University’s first director for diversity and inclusion appointed


Allison Roman has accepted the position of director for diversity and inclusion and will start at Trinity on Jan. 2, 2018. photo by Chloe Sonnier

Allison Roman was recently selected by a committee of Trinity University faculty, staff and students to fill the newly created position of the director for diversity and inclusion (DDI). Roman will start at Trinity on Jan. 2, 2018.

The creation of the position and the subsequent candidate search has been underway since March of 2016, after the departure of the coordinator for diversity and intercultural relations in January of that year left a vacancy in the administration’s vision for diversity.

Roman brings with her experience as the assistant director of the Center for Women and Gender Equity at Grand Valley State University. In an email interview, Roman wrote of her excitement to start in a position with no precedent in how the directorship should be handled.

“I think what really attracted me to this position is that it is new. That means that there’s an opportunity for the us as a community to come together and build something really amazing,” Roman wrote. “The role is also unique in that I really center on supporting students and their experiences on campus but also work closely with faculty and staff. This role would also allow me to be creative and collaborative in how we approach diversity and inclusion.”

In her visit to campus, Roman was impressed with Trinity’s apparent readiness to engage in issues of diversity.

“I chose to come to Trinity because during my interviews, I felt that Trinity was a very warm and welcoming community. I was impressed with some of the work that has been already been done around diversity, inclusion and social justice as well as the values of Trinity University,” Roman wrote. “Upon hearing how Trinity encourages productive collisions and seems to be a space for perhaps some difficult dialogue, I felt that this would be a great community to be a part of. Knowing that we as a community can grapple with social justice topics and struggle together to be better was so affirming.”

Already, Roman has a detailed vision for the future, an aspect of her application process that stood out to senior DDI search committee member Cristian Vargas.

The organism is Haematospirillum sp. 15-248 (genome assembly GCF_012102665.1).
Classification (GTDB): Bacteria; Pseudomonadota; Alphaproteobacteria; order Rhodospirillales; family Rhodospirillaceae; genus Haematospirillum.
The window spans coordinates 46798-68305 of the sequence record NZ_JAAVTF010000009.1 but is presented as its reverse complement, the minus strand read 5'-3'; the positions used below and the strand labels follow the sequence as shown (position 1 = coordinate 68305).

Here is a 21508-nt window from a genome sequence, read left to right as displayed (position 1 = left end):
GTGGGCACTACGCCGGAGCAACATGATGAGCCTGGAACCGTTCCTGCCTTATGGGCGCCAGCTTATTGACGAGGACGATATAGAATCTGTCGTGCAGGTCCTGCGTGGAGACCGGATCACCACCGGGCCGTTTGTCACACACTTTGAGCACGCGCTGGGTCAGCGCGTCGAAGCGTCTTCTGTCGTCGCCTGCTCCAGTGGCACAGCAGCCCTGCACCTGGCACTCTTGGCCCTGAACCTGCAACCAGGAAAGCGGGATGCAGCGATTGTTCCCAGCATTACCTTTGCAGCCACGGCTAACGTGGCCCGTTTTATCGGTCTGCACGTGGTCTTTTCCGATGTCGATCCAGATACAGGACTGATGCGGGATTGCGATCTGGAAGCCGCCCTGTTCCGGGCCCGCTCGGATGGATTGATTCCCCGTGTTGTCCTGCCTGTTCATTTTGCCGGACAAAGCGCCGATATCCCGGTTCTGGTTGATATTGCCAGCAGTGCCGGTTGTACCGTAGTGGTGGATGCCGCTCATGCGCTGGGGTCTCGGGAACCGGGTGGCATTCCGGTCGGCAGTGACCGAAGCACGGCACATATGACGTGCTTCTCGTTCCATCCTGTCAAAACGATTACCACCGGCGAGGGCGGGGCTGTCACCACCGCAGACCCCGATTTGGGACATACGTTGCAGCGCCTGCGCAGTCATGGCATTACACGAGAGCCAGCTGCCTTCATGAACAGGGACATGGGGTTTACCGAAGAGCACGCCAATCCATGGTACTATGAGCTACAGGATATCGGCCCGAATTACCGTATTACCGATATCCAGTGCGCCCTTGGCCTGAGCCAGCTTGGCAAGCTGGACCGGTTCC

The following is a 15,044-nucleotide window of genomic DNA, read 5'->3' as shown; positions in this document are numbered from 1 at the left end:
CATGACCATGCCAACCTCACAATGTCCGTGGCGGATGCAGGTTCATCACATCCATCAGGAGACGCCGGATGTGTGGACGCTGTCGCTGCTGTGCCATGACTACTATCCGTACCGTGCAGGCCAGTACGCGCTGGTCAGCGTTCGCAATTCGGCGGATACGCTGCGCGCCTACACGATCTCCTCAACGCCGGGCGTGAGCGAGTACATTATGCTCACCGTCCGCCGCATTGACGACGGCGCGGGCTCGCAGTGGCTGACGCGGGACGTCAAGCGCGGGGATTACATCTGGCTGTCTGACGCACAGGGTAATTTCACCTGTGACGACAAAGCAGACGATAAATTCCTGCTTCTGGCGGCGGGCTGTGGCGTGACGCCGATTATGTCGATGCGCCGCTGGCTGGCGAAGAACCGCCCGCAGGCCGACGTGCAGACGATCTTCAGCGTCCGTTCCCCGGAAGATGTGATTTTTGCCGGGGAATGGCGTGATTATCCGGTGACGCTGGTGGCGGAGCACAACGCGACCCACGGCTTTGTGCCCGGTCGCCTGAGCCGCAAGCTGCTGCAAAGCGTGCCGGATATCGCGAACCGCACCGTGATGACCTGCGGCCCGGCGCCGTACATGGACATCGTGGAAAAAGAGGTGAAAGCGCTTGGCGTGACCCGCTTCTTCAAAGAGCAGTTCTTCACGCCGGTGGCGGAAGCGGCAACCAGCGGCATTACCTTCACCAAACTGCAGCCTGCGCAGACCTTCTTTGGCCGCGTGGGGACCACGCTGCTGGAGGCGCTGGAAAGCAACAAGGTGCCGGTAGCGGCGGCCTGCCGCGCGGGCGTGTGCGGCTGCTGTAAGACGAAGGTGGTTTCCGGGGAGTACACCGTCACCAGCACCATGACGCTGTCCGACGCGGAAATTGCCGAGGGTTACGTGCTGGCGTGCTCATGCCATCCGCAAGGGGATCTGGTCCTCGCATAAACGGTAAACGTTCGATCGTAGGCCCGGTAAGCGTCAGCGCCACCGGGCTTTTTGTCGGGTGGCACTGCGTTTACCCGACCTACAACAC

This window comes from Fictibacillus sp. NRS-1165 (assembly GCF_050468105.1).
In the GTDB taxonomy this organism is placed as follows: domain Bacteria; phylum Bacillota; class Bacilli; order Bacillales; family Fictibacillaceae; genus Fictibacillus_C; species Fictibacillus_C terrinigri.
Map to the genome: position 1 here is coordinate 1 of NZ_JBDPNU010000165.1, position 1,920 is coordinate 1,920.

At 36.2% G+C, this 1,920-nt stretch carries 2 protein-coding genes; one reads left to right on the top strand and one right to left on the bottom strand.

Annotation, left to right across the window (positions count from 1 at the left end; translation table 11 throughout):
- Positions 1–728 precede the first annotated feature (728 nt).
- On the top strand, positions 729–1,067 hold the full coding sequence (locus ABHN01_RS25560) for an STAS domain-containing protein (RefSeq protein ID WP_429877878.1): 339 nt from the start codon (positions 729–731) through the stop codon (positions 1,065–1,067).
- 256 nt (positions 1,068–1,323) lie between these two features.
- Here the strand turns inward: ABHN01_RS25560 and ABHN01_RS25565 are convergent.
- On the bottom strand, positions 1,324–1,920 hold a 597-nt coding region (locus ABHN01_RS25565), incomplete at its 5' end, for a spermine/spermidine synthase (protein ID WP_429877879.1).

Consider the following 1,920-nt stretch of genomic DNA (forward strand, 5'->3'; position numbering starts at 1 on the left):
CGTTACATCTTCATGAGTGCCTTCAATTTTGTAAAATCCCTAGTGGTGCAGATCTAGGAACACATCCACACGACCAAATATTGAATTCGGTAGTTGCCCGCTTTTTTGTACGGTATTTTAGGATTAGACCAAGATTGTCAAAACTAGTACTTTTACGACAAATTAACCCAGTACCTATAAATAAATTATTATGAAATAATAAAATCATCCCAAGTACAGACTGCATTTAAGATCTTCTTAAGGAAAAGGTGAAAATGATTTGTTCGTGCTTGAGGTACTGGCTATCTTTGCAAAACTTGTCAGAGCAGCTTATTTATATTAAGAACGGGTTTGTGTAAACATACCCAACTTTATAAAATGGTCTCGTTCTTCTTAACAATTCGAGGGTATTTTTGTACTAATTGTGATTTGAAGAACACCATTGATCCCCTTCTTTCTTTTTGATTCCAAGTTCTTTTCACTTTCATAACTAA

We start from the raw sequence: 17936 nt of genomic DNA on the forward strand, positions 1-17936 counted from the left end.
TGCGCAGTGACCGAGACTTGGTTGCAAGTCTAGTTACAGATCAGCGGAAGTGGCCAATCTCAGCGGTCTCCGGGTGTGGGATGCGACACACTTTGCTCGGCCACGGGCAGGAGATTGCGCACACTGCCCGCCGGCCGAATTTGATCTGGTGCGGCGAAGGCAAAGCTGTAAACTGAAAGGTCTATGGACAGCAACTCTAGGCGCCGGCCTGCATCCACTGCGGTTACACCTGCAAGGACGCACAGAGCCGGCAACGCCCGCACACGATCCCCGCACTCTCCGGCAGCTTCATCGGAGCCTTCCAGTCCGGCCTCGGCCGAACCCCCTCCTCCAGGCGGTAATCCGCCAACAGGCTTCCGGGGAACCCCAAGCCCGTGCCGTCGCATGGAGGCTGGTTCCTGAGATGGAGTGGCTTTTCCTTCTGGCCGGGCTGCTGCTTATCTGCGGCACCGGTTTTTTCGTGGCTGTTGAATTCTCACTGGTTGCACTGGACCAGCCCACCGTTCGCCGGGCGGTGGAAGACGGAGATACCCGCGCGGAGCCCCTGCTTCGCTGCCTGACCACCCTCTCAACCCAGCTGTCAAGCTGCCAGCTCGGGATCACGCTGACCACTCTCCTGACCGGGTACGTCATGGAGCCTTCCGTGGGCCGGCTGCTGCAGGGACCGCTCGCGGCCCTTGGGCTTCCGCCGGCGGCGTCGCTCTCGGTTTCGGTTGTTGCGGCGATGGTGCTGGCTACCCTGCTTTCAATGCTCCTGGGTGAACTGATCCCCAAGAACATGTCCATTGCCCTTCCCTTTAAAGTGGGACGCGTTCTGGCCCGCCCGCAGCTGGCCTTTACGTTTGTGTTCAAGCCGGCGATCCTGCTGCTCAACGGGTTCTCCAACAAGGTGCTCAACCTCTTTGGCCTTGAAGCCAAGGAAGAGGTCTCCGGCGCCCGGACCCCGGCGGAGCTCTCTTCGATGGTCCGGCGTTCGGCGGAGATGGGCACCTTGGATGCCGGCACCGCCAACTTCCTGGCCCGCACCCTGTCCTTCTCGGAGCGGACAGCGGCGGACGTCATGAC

“She [outlined] a concrete plan of action for her first few years in the position, which included fantastic ideas like the creation of an interdisciplinary social justice minor, the creation of a social justice leaders summit at Trinity and the creation of a living learning community similar to HOPE Hall that would focus on inequality in the city. This level of detail and creativity definitely set her apart from the other candidates in my mind,” Vargas wrote in an email interview.

But Roman plans on beginning her stint focused on learning about the existing Trinity community before moving on to long-term plans.

“Honestly, right out the gate, I want to get to know the Trinity University community and meet with students, faculty and staff. The main priority would be to find out what are the needs and gaps of the campus community and in what ways can this office support those efforts,” Roman wrote. “Some of my long term plans are to create spaces for students to engage in social justice work whether through research, cultural programming and working with community. In several years, I would also love to create a social center.”

Haile Duplantier, senior DDI search committee member, spoke to Roman’s character as a potential resource for students, which is one of the tasks the committee hoped the new director would be able to execute.

“As a person, she was approachable and personable. I felt like she would be someone that students would want to work with and feel comfortable confiding with on critical issues,” Duplantier said. “Individually, I am excited about the opportunity to potentially collaborate with Alli in this role and offer my insight as a graduating senior. Overall, I am excited for Trinity to have this office and for the Trinity community to experience the impact of having an office dedicated to this work.”

Vargas hinted that this is not the end of Trinity’s search for administrative positions focused on diversity.

“Last thing that I’d add is that for folks out there who think that the new director position is the end of the story, that’s not the case. Both the committee and the administration recognize that fostering diversity and inclusion cannot feasibly be one person’s job, nor should it be one person’s job “” rather, it’s a responsibility that everyone in the community shares. As such, this is only one example of the administration’s stated commitment to diversity and inclusion going forward,” Vargas wrote. “Trinity can finally move forward with its vision for a 21st-century education.”

Roman encourages students to reach out to her as soon as she gets on campus.

“I am so excited to make connections with faculty and staff and especially students. I believe everyone has unique and powerful stories so I’m looking forward to hear those stories and build relationships with folks,” Roman wrote. “I look forward to once I settle in to be able to meet with folks over coffee and just get to know people. I hope folks stop by my office and say hi.”